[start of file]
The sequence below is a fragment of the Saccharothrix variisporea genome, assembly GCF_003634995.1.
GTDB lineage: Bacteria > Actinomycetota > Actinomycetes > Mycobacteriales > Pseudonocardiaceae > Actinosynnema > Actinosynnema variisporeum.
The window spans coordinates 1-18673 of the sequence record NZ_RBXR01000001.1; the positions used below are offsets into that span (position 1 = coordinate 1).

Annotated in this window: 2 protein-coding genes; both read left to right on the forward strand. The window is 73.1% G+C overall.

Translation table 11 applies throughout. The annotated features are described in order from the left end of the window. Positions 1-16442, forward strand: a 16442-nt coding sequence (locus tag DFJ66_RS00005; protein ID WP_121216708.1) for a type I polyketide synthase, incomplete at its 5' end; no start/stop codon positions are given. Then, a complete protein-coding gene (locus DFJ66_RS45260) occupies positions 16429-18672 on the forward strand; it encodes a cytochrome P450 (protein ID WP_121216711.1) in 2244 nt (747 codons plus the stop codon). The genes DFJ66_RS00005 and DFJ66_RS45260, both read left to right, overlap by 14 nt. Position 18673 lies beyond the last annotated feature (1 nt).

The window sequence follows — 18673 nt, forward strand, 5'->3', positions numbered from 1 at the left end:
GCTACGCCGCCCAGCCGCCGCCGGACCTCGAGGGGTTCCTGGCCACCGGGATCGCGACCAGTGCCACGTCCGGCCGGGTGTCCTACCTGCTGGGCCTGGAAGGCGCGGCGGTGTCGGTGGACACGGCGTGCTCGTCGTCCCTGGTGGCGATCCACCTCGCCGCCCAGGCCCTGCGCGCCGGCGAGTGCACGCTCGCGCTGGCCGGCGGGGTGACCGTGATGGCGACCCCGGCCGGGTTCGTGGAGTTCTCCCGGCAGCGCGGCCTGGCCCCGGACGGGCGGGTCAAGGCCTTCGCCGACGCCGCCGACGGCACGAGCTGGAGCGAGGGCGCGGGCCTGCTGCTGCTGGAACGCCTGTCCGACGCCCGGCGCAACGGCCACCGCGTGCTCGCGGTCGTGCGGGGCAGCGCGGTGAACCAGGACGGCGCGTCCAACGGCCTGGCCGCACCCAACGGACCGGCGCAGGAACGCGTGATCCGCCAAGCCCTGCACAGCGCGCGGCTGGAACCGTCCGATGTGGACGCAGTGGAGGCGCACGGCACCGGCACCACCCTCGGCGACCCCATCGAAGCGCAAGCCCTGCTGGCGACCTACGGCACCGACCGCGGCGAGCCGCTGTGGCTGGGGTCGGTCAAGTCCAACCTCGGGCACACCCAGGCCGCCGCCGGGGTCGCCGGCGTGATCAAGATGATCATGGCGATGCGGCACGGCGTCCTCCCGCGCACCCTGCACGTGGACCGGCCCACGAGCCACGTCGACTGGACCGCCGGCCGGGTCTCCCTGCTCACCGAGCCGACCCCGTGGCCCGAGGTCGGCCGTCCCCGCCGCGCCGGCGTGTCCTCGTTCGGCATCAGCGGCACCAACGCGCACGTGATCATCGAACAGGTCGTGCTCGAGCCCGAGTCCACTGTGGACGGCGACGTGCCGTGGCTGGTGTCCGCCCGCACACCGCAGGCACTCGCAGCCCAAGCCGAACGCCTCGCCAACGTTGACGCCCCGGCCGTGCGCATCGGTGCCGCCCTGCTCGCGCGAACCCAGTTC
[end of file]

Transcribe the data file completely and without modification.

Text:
The sequence below is a fragment of the Saccharothrix variisporea genome, assembly GCF_003634995.1.
GTDB lineage: Bacteria > Actinomycetota > Actinomycetes > Mycobacteriales > Pseudonocardiaceae > Actinosynnema > Actinosynnema variisporeum.
The window spans coordinates 1-18673 of the sequence record NZ_RBXR01000001.1; the positions used below are offsets into that span (position 1 = coordinate 1).

Annotated in this window: 2 protein-coding genes; both read left to right on the forward strand. The window is 73.1% G+C overall.

Translation table 11 applies throughout. The annotated features are described in order from the left end of the window. Positions 1-16442, forward strand: a 16442-nt coding sequence (locus tag DFJ66_RS00005; protein ID WP_121216708.1) for a type I polyketide synthase, incomplete at its 5' end; no start/stop codon positions are given. Then, a complete protein-coding gene (locus DFJ66_RS45260) occupies positions 16429-18672 on the forward strand; it encodes a cytochrome P450 (protein ID WP_121216711.1) in 2244 nt (747 codons plus the stop codon). The genes DFJ66_RS00005 and DFJ66_RS45260, both read left to right, overlap by 14 nt. Position 18673 lies beyond the last annotated feature (1 nt).

The window sequence follows — 18673 nt, forward strand, 5'->3', positions numbered from 1 at the left end:
GCTACGCCGCCCAGCCGCCGCCGGACCTCGAGGGGTTCCTGGCCACCGGGATCGCGACCAGTGCCACGTCCGGCCGGGTGTCCTACCTGCTGGGCCTGGAAGGCGCGGCGGTGTCGGTGGACACGGCGTGCTCGTCGTCCCTGGTGGCGATCCACCTCGCCGCCCAGGCCCTGCGCGCCGGCGAGTGCACGCTCGCGCTGGCCGGCGGGGTGACCGTGATGGCGACCCCGGCCGGGTTCGTGGAGTTCTCCCGGCAGCGCGGCCTGGCCCCGGACGGGCGGGTCAAGGCCTTCGCCGACGCCGCCGACGGCACGAGCTGGAGCGAGGGCGCGGGCCTGCTGCTGCTGGAACGCCTGTCCGACGCCCGGCGCAACGGCCACCGCGTGCTCGCGGTCGTGCGGGGCAGCGCGGTGAACCAGGACGGCGCGTCCAACGGCCTGGCCGCACCCAACGGACCGGCGCAGGAACGCGTGATCCGCCAAGCCCTGCACAGCGCGCGGCTGGAACCGTCCGATGTGGACGCAGTGGAGGCGCACGGCACCGGCACCACCCTCGGCGACCCCATCGAAGCGCAAGCCCTGCTGGCGACCTACGGCACCGACCGCGGCGAGCCGCTGTGGCTGGGGTCGGTCAAGTCCAACCTCGGGCACACCCAGGCCGCCGCCGGGGTCGCCGGCGTGATCAAGATGATCATGGCGATGCGGCACGGCGTCCTCCCGCGCACCCTGCACGTGGACCGGCCCACGAGCCACGTCGACTGGACCGCCGGCCGGGTCTCCCTGCTCACCGAGCCGACCCCGTGGCCCGAGGTCGGCCGTCCCCGCCGCGCCGGCGTGTCCTCGTTCGGCATCAGCGGCACCAACGCGCACGTGATCATCGAACAGGTCGTGCTCGAGCCCGAGTCCACTGTGGACGGCGACGTGCCGTGGCTGGTGTCCGCCCGCACACCGCAGGCACTCGCAGCCCAAGCCGAACGCCTCGCCAACGTTGACGCCCCGGCCGTGCGCATCGGTGCCGCCCTGCTCGCGCGAACCCAGTTC